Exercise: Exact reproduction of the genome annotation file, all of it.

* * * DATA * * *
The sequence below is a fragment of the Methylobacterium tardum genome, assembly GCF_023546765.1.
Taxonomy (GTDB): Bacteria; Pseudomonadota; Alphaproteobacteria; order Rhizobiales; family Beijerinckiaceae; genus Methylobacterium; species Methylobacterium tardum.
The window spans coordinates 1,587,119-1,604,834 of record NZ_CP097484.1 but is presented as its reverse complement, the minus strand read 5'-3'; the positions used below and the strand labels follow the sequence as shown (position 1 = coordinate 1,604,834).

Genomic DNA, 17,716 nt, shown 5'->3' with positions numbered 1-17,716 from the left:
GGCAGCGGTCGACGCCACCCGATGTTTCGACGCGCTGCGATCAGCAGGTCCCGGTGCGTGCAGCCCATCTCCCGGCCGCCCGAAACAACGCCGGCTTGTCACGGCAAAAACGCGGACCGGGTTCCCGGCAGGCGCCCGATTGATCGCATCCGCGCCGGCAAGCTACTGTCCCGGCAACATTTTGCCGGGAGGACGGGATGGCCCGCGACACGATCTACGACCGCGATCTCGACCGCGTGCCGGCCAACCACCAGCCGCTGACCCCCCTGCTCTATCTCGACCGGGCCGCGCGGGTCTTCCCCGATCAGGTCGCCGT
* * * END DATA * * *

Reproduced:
The sequence below is a fragment of the Methylobacterium tardum genome, assembly GCF_023546765.1.
Taxonomy (GTDB): Bacteria; Pseudomonadota; Alphaproteobacteria; order Rhizobiales; family Beijerinckiaceae; genus Methylobacterium; species Methylobacterium tardum.
The window spans coordinates 1,587,119-1,604,834 of record NZ_CP097484.1 but is presented as its reverse complement, the minus strand read 5'-3'; the positions used below and the strand labels follow the sequence as shown (position 1 = coordinate 1,604,834).

Genomic DNA, 17,716 nt, shown 5'->3' with positions numbered 1-17,716 from the left:
GGCAGCGGTCGACGCCACCCGATGTTTCGACGCGCTGCGATCAGCAGGTCCCGGTGCGTGCAGCCCATCTCCCGGCCGCCCGAAACAACGCCGGCTTGTCACGGCAAAAACGCGGACCGGGTTCCCGGCAGGCGCCCGATTGATCGCATCCGCGCCGGCAAGCTACTGTCCCGGCAACATTTTGCCGGGAGGACGGGATGGCCCGCGACACGATCTACGACCGCGATCTCGACCGCGTGCCGGCCAACCACCAGCCGCTGACCCCCCTGCTCTATCTCGACCGGGCCGCGCGGGTCTTCCCCGATCAGGTCGCCGT